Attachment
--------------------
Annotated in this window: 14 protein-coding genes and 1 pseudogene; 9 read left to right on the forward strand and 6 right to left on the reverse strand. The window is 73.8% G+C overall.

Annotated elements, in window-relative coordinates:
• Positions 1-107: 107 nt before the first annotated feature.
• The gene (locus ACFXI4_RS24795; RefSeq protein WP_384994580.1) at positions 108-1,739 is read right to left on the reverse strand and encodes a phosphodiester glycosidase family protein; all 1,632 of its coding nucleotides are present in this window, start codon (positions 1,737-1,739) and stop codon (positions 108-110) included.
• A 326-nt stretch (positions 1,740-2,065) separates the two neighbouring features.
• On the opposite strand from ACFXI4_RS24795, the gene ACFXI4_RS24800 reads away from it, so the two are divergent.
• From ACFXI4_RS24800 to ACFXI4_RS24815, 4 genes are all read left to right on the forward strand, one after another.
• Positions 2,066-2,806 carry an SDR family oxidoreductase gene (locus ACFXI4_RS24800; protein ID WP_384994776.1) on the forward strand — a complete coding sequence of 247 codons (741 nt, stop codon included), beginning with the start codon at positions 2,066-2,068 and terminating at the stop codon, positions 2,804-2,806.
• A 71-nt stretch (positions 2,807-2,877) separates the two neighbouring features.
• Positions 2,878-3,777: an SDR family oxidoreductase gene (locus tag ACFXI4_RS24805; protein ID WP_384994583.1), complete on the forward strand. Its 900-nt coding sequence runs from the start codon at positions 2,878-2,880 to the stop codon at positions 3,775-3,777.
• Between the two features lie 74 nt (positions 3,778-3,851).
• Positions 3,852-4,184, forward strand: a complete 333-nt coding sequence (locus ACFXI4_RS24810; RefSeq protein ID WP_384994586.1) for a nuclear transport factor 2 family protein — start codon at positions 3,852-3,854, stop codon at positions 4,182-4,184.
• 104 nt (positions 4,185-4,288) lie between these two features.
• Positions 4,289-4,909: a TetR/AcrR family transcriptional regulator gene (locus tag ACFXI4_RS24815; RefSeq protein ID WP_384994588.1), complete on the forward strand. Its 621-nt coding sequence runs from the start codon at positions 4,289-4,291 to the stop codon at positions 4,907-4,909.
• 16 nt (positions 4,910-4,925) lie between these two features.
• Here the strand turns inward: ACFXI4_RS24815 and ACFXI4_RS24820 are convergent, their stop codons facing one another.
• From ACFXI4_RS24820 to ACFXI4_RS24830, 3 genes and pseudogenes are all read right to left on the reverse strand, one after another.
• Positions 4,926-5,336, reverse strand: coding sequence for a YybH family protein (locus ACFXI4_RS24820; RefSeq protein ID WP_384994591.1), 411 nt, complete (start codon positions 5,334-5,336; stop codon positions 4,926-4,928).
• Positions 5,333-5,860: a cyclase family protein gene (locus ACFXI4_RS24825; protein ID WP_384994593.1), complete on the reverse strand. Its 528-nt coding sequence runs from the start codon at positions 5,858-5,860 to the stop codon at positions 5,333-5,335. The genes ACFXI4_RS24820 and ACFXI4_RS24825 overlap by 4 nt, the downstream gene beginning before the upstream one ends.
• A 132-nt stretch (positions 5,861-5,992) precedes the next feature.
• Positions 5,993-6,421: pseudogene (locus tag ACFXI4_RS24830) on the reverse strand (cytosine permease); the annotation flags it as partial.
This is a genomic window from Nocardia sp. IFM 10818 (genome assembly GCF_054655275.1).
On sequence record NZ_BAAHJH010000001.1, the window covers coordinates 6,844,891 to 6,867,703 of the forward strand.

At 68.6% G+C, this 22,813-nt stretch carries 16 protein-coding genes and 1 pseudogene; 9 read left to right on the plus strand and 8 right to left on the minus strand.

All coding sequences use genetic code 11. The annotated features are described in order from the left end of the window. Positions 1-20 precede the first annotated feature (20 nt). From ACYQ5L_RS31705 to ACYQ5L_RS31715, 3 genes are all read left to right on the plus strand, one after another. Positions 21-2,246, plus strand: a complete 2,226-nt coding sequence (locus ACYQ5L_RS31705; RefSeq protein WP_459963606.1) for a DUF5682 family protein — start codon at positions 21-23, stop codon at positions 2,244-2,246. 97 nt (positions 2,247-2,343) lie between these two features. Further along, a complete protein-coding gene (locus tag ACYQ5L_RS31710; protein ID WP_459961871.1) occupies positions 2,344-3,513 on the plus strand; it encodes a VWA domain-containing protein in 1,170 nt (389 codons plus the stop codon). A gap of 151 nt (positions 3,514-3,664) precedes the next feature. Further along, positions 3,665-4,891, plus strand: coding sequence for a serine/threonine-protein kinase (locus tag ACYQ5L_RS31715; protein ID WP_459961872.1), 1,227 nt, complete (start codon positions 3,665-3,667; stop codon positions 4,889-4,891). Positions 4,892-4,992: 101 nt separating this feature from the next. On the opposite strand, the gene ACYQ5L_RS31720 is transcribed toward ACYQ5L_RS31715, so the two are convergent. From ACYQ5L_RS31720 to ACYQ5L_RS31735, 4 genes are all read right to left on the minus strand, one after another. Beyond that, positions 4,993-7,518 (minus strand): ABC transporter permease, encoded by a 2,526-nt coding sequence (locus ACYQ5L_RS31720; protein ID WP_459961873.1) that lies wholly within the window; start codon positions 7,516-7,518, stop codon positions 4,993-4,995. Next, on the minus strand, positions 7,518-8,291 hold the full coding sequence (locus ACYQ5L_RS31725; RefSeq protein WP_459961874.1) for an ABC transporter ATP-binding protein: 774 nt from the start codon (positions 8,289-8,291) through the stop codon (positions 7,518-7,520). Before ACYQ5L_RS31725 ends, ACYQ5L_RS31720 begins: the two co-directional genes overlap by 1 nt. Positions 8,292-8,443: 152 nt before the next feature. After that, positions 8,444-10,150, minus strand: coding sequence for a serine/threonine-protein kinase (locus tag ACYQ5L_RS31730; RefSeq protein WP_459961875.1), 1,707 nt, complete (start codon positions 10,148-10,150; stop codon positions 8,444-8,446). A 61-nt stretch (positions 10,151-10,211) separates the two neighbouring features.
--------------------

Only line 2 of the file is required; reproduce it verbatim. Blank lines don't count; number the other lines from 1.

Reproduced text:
Annotated elements, in window-relative coordinates: